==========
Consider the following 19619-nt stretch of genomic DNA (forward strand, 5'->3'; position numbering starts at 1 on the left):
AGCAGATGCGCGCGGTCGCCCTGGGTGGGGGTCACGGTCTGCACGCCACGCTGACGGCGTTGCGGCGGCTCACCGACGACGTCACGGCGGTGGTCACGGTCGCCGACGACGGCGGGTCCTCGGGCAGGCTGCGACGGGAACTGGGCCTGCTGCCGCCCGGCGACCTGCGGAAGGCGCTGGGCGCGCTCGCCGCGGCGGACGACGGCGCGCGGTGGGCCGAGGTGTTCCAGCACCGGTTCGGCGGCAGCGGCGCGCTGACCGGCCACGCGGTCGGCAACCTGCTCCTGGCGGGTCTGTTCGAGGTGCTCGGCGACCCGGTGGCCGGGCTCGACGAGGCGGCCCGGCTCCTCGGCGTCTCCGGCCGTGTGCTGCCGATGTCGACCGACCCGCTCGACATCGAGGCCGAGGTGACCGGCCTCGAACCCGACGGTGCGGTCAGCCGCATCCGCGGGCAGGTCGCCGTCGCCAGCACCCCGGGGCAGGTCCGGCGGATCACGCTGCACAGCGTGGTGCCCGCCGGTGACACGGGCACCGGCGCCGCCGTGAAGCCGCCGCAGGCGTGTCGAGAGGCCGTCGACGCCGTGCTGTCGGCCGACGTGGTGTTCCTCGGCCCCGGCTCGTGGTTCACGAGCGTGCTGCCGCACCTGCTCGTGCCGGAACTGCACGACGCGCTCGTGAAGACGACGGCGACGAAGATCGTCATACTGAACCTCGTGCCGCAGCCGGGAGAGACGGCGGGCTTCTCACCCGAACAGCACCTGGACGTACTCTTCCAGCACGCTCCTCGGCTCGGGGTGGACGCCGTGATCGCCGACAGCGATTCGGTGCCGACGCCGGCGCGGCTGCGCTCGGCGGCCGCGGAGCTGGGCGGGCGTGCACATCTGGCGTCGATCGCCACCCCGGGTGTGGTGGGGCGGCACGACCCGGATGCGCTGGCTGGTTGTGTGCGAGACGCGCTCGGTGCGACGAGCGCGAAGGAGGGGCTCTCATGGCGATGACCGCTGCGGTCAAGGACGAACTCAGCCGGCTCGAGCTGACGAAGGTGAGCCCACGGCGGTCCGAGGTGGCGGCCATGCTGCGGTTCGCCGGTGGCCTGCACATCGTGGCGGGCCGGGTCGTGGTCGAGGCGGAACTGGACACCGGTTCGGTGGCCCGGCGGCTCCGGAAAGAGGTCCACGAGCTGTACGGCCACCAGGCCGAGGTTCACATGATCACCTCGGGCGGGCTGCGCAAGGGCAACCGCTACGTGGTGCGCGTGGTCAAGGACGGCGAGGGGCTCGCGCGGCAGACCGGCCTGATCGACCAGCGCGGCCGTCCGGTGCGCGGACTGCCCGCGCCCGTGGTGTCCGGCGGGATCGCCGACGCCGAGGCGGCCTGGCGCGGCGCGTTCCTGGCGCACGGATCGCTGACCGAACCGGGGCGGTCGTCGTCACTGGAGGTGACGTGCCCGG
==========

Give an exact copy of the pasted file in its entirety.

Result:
Consider the following 19619-nt stretch of genomic DNA (forward strand, 5'->3'; position numbering starts at 1 on the left):
AGCAGATGCGCGCGGTCGCCCTGGGTGGGGGTCACGGTCTGCACGCCACGCTGACGGCGTTGCGGCGGCTCACCGACGACGTCACGGCGGTGGTCACGGTCGCCGACGACGGCGGGTCCTCGGGCAGGCTGCGACGGGAACTGGGCCTGCTGCCGCCCGGCGACCTGCGGAAGGCGCTGGGCGCGCTCGCCGCGGCGGACGACGGCGCGCGGTGGGCCGAGGTGTTCCAGCACCGGTTCGGCGGCAGCGGCGCGCTGACCGGCCACGCGGTCGGCAACCTGCTCCTGGCGGGTCTGTTCGAGGTGCTCGGCGACCCGGTGGCCGGGCTCGACGAGGCGGCCCGGCTCCTCGGCGTCTCCGGCCGTGTGCTGCCGATGTCGACCGACCCGCTCGACATCGAGGCCGAGGTGACCGGCCTCGAACCCGACGGTGCGGTCAGCCGCATCCGCGGGCAGGTCGCCGTCGCCAGCACCCCGGGGCAGGTCCGGCGGATCACGCTGCACAGCGTGGTGCCCGCCGGTGACACGGGCACCGGCGCCGCCGTGAAGCCGCCGCAGGCGTGTCGAGAGGCCGTCGACGCCGTGCTGTCGGCCGACGTGGTGTTCCTCGGCCCCGGCTCGTGGTTCACGAGCGTGCTGCCGCACCTGCTCGTGCCGGAACTGCACGACGCGCTCGTGAAGACGACGGCGACGAAGATCGTCATACTGAACCTCGTGCCGCAGCCGGGAGAGACGGCGGGCTTCTCACCCGAACAGCACCTGGACGTACTCTTCCAGCACGCTCCTCGGCTCGGGGTGGACGCCGTGATCGCCGACAGCGATTCGGTGCCGACGCCGGCGCGGCTGCGCTCGGCGGCCGCGGAGCTGGGCGGGCGTGCACATCTGGCGTCGATCGCCACCCCGGGTGTGGTGGGGCGGCACGACCCGGATGCGCTGGCTGGTTGTGTGCGAGACGCGCTCGGTGCGACGAGCGCGAAGGAGGGGCTCTCATGGCGATGACCGCTGCGGTCAAGGACGAACTCAGCCGGCTCGAGCTGACGAAGGTGAGCCCACGGCGGTCCGAGGTGGCGGCCATGCTGCGGTTCGCCGGTGGCCTGCACATCGTGGCGGGCCGGGTCGTGGTCGAGGCGGAACTGGACACCGGTTCGGTGGCCCGGCGGCTCCGGAAAGAGGTCCACGAGCTGTACGGCCACCAGGCCGAGGTTCACATGATCACCTCGGGCGGGCTGCGCAAGGGCAACCGCTACGTGGTGCGCGTGGTCAAGGACGGCGAGGGGCTCGCGCGGCAGACCGGCCTGATCGACCAGCGCGGCCGTCCGGTGCGCGGACTGCCCGCGCCCGTGGTGTCCGGCGGGATCGCCGACGCCGAGGCGGCCTGGCGCGGCGCGTTCCTGGCGCACGGATCGCTGACCGAACCGGGGCGGTCGTCGTCACTGGAGGTGACGTGCCCGG